Expert Feedback Question 1: Experts shared, “This is not necessarily new (IRI has been used for decades), but, in an age of new and networked technology and innovation, using the "old" tech of radio - because it is shown to be effective - is refreshing. And combining this old tech necessarily with community engagement shows War Child's commitment to doing this right.”
War Child Canada: Thank you for your feedback and comments! You’re correct - IRI has been used as a teaching methodology since the 1970s, however IRI projects often use radio-based learning to complement existing formal education models. In this context, radio broadcasts run within formal classroom in an effort to shift the dynamic from the traditional rote style learning to a more active and engaging method. By taking IRI out of the classroom, this innovative project will improve the accessibility of education by extending it into the communities of those most vulnerable and hard to reach – out-of-school girls in conflict-affected populations.
Expert Feedback Question 3: Experts shared, “War Child has a robust organizational presence and approach, as well as a long history of doing excellent work in emergencies. However, not enough information has been provided as to the sustainability of the funding model. This may form, for example, one component of a larger War Child program that has long-term funding.”
War Child Canada: Thank you for this valuable feedback. We have taken this into consideration and elaborated under the question “How is your organization considering sustainable growth in order to continue making an impact over time?” We are happy to answer any other questions you may have.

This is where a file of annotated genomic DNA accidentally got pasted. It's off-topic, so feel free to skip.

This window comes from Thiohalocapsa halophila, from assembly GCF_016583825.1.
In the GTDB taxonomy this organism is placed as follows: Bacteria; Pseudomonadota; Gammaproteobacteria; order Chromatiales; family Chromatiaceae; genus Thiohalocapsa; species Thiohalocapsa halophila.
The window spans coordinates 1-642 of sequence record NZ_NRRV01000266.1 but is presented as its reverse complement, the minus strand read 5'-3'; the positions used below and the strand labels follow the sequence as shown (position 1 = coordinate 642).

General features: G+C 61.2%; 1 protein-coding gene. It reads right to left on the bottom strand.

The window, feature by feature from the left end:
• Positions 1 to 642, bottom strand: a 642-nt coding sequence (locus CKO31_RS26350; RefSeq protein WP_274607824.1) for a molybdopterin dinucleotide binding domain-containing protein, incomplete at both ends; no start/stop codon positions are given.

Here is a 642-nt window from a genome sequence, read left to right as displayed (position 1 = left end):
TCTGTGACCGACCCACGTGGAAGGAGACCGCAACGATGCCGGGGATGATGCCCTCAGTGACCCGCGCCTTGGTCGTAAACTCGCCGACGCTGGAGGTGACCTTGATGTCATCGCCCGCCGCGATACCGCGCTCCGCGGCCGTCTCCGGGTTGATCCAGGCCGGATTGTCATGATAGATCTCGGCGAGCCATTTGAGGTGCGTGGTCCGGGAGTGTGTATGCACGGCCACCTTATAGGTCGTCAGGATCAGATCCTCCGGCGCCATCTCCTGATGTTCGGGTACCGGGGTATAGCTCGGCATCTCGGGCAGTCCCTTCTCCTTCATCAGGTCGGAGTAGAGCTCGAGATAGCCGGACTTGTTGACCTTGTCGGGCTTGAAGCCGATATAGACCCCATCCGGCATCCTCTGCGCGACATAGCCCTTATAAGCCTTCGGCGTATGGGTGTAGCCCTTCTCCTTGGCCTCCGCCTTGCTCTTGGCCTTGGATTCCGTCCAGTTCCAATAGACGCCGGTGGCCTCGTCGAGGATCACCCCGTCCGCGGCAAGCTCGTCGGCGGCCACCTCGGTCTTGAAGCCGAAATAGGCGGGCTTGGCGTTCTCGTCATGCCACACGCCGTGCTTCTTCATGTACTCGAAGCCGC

Expert Feedback Question 4: Experts shared, “This Idea has been specifically designed to address issues relating to girls education in the relevant contexts. They have anticipated many of the security and cultural issues that girls face to access and achieve education. While it can be argued that providing education to a girl exposes her to more risks (on the way to physical location, from family and leaders who oppose it, etc.), it's abundantly clear that her and her family's future is brighter when she's educated.”
War Child Canada: We completely agree that both girls’ and their families’ futures benefit from her education. The “Do No Harm” approach was directly incorporated in the design of this innovation and specifically focuses on ensuring inclusion related to protection measures, mediation of ethnic tensions, and gender equality, especially around girls’ access to education.